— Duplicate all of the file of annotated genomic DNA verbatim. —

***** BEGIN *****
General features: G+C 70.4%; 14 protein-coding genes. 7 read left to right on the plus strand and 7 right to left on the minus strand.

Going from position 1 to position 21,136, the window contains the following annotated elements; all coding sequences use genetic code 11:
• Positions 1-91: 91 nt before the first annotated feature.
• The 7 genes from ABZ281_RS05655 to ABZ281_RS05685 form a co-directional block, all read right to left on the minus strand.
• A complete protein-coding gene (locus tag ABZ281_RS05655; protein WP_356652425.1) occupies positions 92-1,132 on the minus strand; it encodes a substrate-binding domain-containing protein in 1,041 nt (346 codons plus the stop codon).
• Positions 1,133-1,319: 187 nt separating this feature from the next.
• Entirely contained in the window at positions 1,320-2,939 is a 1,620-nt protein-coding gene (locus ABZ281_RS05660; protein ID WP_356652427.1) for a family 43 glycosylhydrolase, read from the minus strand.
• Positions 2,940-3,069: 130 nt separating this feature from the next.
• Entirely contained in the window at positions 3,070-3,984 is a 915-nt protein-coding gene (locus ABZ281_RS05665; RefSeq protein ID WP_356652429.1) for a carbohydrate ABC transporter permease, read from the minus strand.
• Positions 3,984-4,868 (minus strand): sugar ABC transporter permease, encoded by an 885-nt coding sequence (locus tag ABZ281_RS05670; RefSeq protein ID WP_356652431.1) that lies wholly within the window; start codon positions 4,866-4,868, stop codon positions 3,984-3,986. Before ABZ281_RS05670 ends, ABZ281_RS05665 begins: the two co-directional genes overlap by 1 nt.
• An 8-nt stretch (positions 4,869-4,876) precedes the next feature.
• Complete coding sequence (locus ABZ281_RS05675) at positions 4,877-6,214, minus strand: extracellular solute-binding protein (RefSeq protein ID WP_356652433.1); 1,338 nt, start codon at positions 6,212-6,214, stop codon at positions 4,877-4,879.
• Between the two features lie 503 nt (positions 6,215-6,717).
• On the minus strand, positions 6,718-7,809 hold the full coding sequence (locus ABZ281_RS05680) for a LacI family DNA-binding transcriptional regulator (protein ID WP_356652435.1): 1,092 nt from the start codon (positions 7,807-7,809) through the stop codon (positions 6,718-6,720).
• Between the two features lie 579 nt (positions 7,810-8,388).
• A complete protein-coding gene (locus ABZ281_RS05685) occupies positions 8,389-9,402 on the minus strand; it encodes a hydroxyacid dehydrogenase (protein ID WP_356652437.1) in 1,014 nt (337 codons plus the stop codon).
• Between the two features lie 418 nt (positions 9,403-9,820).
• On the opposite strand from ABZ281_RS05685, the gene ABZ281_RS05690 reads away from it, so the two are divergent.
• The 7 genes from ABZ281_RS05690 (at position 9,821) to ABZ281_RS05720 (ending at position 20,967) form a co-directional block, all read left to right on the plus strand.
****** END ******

General features: G+C 70.4%; 14 protein-coding genes. 7 read left to right on the plus strand and 7 right to left on the minus strand.

Going from position 1 to position 21,136, the window contains the following annotated elements; all coding sequences use genetic code 11:
• Positions 1-91: 91 nt before the first annotated feature.
• The 7 genes from ABZ281_RS05655 to ABZ281_RS05685 form a co-directional block, all read right to left on the minus strand.
• A complete protein-coding gene (locus tag ABZ281_RS05655; protein WP_356652425.1) occupies positions 92-1,132 on the minus strand; it encodes a substrate-binding domain-containing protein in 1,041 nt (346 codons plus the stop codon).
• Positions 1,133-1,319: 187 nt separating this feature from the next.
• Entirely contained in the window at positions 1,320-2,939 is a 1,620-nt protein-coding gene (locus ABZ281_RS05660; protein ID WP_356652427.1) for a family 43 glycosylhydrolase, read from the minus strand.
• Positions 2,940-3,069: 130 nt separating this feature from the next.
• Entirely contained in the window at positions 3,070-3,984 is a 915-nt protein-coding gene (locus ABZ281_RS05665; RefSeq protein ID WP_356652429.1) for a carbohydrate ABC transporter permease, read from the minus strand.
• Positions 3,984-4,868 (minus strand): sugar ABC transporter permease, encoded by an 885-nt coding sequence (locus tag ABZ281_RS05670; RefSeq protein ID WP_356652431.1) that lies wholly within the window; start codon positions 4,866-4,868, stop codon positions 3,984-3,986. Before ABZ281_RS05670 ends, ABZ281_RS05665 begins: the two co-directional genes overlap by 1 nt.
• An 8-nt stretch (positions 4,869-4,876) precedes the next feature.
• Complete coding sequence (locus ABZ281_RS05675) at positions 4,877-6,214, minus strand: extracellular solute-binding protein (RefSeq protein ID WP_356652433.1); 1,338 nt, start codon at positions 6,212-6,214, stop codon at positions 4,877-4,879.
• Between the two features lie 503 nt (positions 6,215-6,717).
• On the minus strand, positions 6,718-7,809 hold the full coding sequence (locus ABZ281_RS05680) for a LacI family DNA-binding transcriptional regulator (protein ID WP_356652435.1): 1,092 nt from the start codon (positions 7,807-7,809) through the stop codon (positions 6,718-6,720).
• Between the two features lie 579 nt (positions 7,810-8,388).
• A complete protein-coding gene (locus ABZ281_RS05685) occupies positions 8,389-9,402 on the minus strand; it encodes a hydroxyacid dehydrogenase (protein ID WP_356652437.1) in 1,014 nt (337 codons plus the stop codon).
• Between the two features lie 418 nt (positions 9,403-9,820).
• On the opposite strand from ABZ281_RS05685, the gene ABZ281_RS05690 reads away from it, so the two are divergent.
• The 7 genes from ABZ281_RS05690 (at position 9,821) to ABZ281_RS05720 (ending at position 20,967) form a co-directional block, all read left to right on the plus strand.